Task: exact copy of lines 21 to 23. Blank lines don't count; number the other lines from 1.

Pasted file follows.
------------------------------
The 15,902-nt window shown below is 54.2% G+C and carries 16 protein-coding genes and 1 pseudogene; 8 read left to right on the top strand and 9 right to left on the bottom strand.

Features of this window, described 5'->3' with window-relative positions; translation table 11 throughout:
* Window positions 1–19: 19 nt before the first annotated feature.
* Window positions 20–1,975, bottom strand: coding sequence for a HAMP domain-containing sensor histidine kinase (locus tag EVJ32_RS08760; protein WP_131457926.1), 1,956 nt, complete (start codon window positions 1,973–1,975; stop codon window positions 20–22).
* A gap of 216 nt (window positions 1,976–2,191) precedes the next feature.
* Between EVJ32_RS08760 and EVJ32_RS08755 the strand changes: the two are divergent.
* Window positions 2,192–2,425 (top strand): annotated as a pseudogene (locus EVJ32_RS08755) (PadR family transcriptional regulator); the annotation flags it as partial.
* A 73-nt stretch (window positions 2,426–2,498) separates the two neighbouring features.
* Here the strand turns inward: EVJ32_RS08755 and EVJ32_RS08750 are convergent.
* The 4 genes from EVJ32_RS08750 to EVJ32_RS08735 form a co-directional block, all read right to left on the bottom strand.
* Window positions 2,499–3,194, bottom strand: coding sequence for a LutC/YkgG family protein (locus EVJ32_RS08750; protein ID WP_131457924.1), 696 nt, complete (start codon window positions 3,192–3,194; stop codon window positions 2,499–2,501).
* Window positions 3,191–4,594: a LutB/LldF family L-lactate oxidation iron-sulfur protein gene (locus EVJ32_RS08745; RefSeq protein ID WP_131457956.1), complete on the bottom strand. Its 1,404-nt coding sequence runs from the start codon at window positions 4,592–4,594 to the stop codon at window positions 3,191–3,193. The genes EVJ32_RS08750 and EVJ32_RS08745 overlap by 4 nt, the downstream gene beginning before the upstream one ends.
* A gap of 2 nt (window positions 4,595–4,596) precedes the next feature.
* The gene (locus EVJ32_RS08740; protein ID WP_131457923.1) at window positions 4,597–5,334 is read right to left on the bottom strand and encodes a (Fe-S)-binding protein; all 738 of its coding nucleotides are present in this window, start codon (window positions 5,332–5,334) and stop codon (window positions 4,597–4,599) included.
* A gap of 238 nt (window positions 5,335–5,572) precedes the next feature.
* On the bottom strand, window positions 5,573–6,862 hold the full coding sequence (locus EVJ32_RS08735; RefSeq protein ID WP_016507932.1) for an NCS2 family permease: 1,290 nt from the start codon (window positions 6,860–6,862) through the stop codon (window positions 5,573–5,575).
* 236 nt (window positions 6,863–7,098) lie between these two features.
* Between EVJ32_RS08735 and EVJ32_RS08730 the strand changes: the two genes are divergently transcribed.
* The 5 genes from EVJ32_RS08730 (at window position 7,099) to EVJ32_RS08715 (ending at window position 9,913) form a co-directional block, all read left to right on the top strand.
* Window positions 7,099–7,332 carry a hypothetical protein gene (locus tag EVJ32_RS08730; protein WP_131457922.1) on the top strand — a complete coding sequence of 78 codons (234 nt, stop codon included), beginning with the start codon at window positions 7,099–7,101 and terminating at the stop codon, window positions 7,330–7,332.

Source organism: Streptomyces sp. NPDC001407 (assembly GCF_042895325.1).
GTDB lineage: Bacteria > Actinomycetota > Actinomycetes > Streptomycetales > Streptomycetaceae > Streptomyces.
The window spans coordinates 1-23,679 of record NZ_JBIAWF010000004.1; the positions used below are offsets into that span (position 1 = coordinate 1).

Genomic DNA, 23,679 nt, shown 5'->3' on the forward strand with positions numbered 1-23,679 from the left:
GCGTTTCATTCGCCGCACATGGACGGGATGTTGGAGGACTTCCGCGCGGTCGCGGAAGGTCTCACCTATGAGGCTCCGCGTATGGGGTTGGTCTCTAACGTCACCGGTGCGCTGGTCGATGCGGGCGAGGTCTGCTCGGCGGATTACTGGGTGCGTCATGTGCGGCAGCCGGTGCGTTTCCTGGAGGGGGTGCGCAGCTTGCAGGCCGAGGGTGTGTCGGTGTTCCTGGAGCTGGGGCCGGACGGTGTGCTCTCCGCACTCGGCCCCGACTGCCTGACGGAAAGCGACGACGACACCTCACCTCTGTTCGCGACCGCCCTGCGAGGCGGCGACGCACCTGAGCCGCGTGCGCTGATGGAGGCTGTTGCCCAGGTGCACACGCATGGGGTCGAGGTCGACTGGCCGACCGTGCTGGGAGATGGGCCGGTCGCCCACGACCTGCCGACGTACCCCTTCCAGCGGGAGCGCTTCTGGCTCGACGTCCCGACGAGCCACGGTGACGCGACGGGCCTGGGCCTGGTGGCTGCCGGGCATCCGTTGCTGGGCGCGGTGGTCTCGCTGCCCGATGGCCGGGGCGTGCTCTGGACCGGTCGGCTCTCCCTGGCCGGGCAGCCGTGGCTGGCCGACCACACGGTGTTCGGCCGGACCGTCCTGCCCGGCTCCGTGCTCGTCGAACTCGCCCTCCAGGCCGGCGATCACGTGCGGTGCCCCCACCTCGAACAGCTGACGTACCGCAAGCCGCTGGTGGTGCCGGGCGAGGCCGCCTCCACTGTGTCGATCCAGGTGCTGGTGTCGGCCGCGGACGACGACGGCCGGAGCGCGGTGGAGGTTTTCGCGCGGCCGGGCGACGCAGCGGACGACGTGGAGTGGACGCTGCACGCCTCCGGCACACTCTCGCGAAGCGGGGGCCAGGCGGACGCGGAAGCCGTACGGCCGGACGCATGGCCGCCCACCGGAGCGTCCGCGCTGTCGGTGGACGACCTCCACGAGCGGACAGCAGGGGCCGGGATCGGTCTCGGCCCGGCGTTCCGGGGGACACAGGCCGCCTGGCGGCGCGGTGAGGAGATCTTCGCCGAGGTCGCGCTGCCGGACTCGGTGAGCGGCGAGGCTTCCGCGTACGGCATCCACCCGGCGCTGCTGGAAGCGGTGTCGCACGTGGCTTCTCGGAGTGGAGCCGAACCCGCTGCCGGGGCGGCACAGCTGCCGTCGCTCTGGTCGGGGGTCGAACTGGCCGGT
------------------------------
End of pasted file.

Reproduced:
Source organism: Streptomyces sp. NPDC001407 (assembly GCF_042895325.1).
GTDB lineage: Bacteria > Actinomycetota > Actinomycetes > Streptomycetales > Streptomycetaceae > Streptomyces.
The window spans coordinates 1-23,679 of record NZ_JBIAWF010000004.1; the positions used below are offsets into that span (position 1 = coordinate 1).